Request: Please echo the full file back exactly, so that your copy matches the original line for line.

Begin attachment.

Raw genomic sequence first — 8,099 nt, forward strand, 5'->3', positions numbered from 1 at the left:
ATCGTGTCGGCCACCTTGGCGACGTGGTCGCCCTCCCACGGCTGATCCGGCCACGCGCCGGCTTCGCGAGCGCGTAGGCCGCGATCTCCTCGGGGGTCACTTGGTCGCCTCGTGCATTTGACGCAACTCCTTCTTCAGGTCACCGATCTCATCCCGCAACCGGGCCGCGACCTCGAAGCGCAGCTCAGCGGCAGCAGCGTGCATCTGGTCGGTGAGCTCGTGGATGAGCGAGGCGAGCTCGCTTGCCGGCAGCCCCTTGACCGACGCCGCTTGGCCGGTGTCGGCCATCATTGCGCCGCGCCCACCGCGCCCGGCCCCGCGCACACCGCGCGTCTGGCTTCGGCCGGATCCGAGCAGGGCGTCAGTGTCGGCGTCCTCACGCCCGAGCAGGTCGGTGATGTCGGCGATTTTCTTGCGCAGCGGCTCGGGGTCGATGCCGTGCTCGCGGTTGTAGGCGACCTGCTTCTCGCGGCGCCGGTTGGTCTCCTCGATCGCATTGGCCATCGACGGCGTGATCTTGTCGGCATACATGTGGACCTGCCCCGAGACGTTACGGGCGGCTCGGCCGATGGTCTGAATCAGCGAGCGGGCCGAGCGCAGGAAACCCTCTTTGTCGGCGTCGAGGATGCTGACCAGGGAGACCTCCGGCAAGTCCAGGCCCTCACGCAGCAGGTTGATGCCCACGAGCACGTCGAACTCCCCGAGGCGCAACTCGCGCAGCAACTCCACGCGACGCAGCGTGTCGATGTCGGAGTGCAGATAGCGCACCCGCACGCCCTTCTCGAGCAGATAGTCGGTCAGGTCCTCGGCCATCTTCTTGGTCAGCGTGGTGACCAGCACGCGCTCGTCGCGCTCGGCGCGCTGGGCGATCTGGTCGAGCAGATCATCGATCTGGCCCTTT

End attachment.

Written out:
Raw genomic sequence first — 8,099 nt, forward strand, 5'->3', positions numbered from 1 at the left:
ATCGTGTCGGCCACCTTGGCGACGTGGTCGCCCTCCCACGGCTGATCCGGCCACGCGCCGGCTTCGCGAGCGCGTAGGCCGCGATCTCCTCGGGGGTCACTTGGTCGCCTCGTGCATTTGACGCAACTCCTTCTTCAGGTCACCGATCTCATCCCGCAACCGGGCCGCGACCTCGAAGCGCAGCTCAGCGGCAGCAGCGTGCATCTGGTCGGTGAGCTCGTGGATGAGCGAGGCGAGCTCGCTTGCCGGCAGCCCCTTGACCGACGCCGCTTGGCCGGTGTCGGCCATCATTGCGCCGCGCCCACCGCGCCCGGCCCCGCGCACACCGCGCGTCTGGCTTCGGCCGGATCCGAGCAGGGCGTCAGTGTCGGCGTCCTCACGCCCGAGCAGGTCGGTGATGTCGGCGATTTTCTTGCGCAGCGGCTCGGGGTCGATGCCGTGCTCGCGGTTGTAGGCGACCTGCTTCTCGCGGCGCCGGTTGGTCTCCTCGATCGCATTGGCCATCGACGGCGTGATCTTGTCGGCATACATGTGGACCTGCCCCGAGACGTTACGGGCGGCTCGGCCGATGGTCTGAATCAGCGAGCGGGCCGAGCGCAGGAAACCCTCTTTGTCGGCGTCGAGGATGCTGACCAGGGAGACCTCCGGCAAGTCCAGGCCCTCACGCAGCAGGTTGATGCCCACGAGCACGTCGAACTCCCCGAGGCGCAACTCGCGCAGCAACTCCACGCGACGCAGCGTGTCGATGTCGGAGTGCAGATAGCGCACCCGCACGCCCTTCTCGAGCAGATAGTCGGTCAGGTCCTCGGCCATCTTCTTGGTCAGCGTGGTGACCAGCACGCGCTCGTCGCGCTCGGCGCGCTGGGCGATCTGGTCGAGCAGATCATCGATCTGGCCCTTT